Colour and pictures are very important in a plan. Give the section headings a colour and add pictures that help explain the product or service. Make your plan different to all the others and more visually appealing.
Then you actually have to start writing. I always find this difficult, but once I have started the rest just flows. So I start with what I consider to be the easy bits, but also bits that make me think about the company. I normally start by drawing the organisation chart, making certain I have included all the people I need for 3 years. Then I create the SWOT analysis (Strength, weaknesses, opportunities and threats and after that I write the unique selling points section. The point is you do not have to start writing at page one. Start with a section that you feel comfortable with and the rest will come naturally.
Next month, in part 3 of this blog, I will describe what should be included in each individual section of the plan.

Tuesday, 17 January 2012

Local Funds for Local Companies

Community Development Finance Institutions (CDFIs) are non-profit organisations that lend money to individuals, businesses, social enterprises and charities that can use the money to help develop their local community. CDFIs lend money to people who find it difficult to borrow money from banks and building societies, with lower interest rates than doorstep lenders or loan sharks. Different CDFIs lend in different areas and for different purposes.
CDFIs were launched in 2001. Some are regulated by the Financial Services Authority and all abide by the Community Development Finance Association’s code of practice. Last year CDFI’s made approximately 1,500 loans worth £24m to start-ups and established firms turned away by the banks. This funding helped to create 720 new businesses and safeguard a further 720 businesses and 3,500 jobs.
This type of funding is risky for the lender and interest rates charged reflect this. Loan sizes vary but are typically between £5,000 and £20,000.
There are 62 CDFIs in the UK, spread all over the country and fund different types of projects.
Please contact Pegasus Funding Resources for contact details of those in your area.

Wednesday, 11 January 2012

The Seed Enterprise Investment Scheme (SEIS)

There is now some concern amongst management teams thinking about raising equity funding, about whether or not they ought to go ahead now under the existing EIS scheme or wait for the new SEIS scheme.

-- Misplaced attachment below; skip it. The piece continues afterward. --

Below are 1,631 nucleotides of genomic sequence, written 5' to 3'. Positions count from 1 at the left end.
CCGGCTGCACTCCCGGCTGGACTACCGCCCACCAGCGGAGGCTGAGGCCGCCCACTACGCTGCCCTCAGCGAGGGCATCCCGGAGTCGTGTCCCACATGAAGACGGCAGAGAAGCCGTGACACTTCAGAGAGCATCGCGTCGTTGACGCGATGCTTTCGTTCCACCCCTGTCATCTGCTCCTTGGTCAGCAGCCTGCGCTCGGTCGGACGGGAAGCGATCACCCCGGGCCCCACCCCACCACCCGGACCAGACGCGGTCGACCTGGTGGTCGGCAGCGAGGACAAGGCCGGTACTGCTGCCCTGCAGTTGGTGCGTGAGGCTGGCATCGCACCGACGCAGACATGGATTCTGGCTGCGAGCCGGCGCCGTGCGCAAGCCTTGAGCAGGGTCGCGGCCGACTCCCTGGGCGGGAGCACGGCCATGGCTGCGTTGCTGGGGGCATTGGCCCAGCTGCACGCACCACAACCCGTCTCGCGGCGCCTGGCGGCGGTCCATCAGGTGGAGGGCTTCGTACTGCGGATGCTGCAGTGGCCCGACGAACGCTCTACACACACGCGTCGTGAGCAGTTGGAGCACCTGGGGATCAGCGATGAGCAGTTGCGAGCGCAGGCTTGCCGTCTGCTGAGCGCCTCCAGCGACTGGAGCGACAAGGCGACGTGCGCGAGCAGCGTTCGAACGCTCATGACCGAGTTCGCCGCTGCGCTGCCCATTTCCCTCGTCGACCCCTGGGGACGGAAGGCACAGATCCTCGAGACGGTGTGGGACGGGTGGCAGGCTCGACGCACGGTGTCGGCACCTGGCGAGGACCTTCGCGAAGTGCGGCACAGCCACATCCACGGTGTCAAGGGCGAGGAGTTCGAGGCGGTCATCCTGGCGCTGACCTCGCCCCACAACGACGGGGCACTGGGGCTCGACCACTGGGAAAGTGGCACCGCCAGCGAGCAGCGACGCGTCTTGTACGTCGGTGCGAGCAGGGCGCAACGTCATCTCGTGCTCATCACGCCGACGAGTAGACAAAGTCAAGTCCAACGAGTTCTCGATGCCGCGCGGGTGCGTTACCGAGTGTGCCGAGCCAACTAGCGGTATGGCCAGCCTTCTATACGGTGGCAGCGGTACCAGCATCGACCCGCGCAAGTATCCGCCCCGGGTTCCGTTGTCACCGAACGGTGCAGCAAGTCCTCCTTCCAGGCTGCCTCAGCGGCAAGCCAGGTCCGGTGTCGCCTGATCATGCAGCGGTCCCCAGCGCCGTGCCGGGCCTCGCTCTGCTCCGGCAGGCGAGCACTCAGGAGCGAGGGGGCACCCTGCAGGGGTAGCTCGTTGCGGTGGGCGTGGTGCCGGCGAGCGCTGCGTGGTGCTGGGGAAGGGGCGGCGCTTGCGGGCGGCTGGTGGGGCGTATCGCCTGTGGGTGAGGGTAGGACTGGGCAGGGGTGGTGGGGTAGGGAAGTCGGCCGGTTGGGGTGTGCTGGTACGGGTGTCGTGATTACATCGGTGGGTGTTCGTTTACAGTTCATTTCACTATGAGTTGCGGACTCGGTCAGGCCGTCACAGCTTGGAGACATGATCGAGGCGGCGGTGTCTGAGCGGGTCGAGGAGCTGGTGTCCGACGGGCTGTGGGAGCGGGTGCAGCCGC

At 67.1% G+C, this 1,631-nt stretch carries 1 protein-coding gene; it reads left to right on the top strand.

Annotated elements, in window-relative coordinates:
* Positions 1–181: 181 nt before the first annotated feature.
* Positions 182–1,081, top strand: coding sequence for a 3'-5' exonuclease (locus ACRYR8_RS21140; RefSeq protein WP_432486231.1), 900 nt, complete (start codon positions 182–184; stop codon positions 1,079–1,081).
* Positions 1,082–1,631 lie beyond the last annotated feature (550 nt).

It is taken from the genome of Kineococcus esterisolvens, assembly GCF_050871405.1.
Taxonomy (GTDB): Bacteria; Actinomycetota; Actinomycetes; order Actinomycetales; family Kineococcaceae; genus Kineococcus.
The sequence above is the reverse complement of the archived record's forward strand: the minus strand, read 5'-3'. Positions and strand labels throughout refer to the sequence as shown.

The SEIS legislation is still in draft form and will only apply to share issues made on or after April 6th 2012. If the legislation remains in its current form, an investor could avoid paying tax on 28% on an existing capital gain and get income tax relief worth a further 50% of the investment, meaning that the net cost to the investor is a mere 22% of the amount invested.
There will be, however, some tight limits on SEIS. The company must be less than 2 years old when the investment is made, have a qualifying trade, have less than 25 employees and have gross assets of under £200,000. There are also restrictions on an investor having any previous connection with the company, and also they may not own more than 30% of the company to qualify.
There is also a maximum that a company can raise under SEIS, this is £150,000, and so if you want to raise more than £150,000, you will need to consider the timing and interaction of SEIS and EIS. It is likely that there will be a new requirement for getting EIS relief that a minimum of 75% of any money raised under SEIS has been spent before EIS can be given.
Ideally, if you can wait until April, you may want to raise £150,000 under SEIS, spend it on the business and then follow that up with EIS funding.

Tuesday, 3 January 2012

Case Study: Mamka Ltd, £40,000 Crowd Funding Loan

Mamka is the umbrella company for a group of online retailers. Mamka is one of the UK’s fastest growing online retailers with brands such as ‘Outdoor Leisure Direct’, ‘Togga’, ‘Play Darts Direct’ and ‘I Heart Pets’.  We stock a large and diverse range of products including Inflatable Pools and Boats, Wetsuits, Beach Wear, Pet Accessories, Toys and Games, Pet Products and Darts through our brands.
We’ve grown from a turnover of £60,000 in 2007 to £1.9m in 2011. Mamka have a good relationship with their bank who provide a £10,000 overdraft and a trade finance line for £245,000. They need to fund growth and an increase in goods sourced from China and were looking for a £40,000 loan to support this process.
Pegasus identified an internet funding network and worked with Mamka to develop a business proposal that describes the business, the purpose of the loan and an explanation of why the business is safe to make a loan to. The proposal also requires latest management accounts and at least two years filed accounts.
A term loan over 36 months at a single figure annual interest rate was secured within 5 days.